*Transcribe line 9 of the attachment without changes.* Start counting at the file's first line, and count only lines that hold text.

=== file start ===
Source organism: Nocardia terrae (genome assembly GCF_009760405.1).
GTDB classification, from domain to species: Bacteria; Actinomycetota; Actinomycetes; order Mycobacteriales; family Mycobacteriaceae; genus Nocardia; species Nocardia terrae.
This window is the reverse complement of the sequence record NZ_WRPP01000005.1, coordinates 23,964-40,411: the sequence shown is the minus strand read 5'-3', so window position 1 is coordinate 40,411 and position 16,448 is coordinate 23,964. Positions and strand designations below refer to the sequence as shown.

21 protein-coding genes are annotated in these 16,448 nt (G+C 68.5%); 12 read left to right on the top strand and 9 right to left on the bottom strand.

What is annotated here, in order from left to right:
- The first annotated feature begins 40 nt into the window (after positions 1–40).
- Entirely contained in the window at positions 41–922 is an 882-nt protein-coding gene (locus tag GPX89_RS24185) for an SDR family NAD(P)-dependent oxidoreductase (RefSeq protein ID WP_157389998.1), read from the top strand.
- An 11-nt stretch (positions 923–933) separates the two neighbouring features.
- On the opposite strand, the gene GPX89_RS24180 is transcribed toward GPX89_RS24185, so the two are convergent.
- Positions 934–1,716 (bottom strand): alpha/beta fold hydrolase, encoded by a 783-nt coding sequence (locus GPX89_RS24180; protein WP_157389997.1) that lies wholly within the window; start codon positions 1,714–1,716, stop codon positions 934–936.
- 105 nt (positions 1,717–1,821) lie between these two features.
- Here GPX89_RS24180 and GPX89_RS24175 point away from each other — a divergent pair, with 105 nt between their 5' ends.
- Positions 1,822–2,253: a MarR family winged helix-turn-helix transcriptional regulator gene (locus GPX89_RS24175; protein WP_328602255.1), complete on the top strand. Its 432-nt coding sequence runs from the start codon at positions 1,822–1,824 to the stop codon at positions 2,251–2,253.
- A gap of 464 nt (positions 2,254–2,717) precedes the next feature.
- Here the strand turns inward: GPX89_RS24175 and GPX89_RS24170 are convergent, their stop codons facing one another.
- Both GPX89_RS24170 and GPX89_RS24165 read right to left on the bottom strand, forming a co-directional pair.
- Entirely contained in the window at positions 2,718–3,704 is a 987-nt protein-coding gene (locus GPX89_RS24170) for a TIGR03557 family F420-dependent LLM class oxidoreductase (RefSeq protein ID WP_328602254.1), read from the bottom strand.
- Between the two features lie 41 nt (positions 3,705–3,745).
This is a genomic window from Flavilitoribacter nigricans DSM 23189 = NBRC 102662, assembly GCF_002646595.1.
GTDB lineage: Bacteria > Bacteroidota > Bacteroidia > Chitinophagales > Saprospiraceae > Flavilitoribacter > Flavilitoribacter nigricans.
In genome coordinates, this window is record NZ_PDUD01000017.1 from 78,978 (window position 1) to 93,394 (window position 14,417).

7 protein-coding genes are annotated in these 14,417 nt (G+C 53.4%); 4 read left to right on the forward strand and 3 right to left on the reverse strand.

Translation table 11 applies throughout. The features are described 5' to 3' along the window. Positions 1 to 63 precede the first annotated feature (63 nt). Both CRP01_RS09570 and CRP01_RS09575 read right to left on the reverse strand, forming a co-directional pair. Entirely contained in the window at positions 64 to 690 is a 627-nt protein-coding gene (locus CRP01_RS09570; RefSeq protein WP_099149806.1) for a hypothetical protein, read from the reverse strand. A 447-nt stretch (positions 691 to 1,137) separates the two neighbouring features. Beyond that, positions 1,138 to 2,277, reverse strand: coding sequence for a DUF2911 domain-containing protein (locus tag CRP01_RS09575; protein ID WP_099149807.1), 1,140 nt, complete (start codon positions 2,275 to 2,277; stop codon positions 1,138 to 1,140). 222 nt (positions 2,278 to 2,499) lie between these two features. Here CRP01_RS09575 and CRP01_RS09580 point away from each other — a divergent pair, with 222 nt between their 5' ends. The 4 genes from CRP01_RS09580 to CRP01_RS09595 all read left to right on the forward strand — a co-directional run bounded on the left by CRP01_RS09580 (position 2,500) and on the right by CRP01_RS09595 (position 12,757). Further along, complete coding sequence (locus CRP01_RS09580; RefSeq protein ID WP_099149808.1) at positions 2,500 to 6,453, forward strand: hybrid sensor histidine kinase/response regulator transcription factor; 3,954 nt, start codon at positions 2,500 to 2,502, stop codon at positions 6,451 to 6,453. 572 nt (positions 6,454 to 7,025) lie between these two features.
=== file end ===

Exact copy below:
- On the opposite strand, the gene GPX89_RS24180 is transcribed toward GPX89_RS24185, so the two are convergent.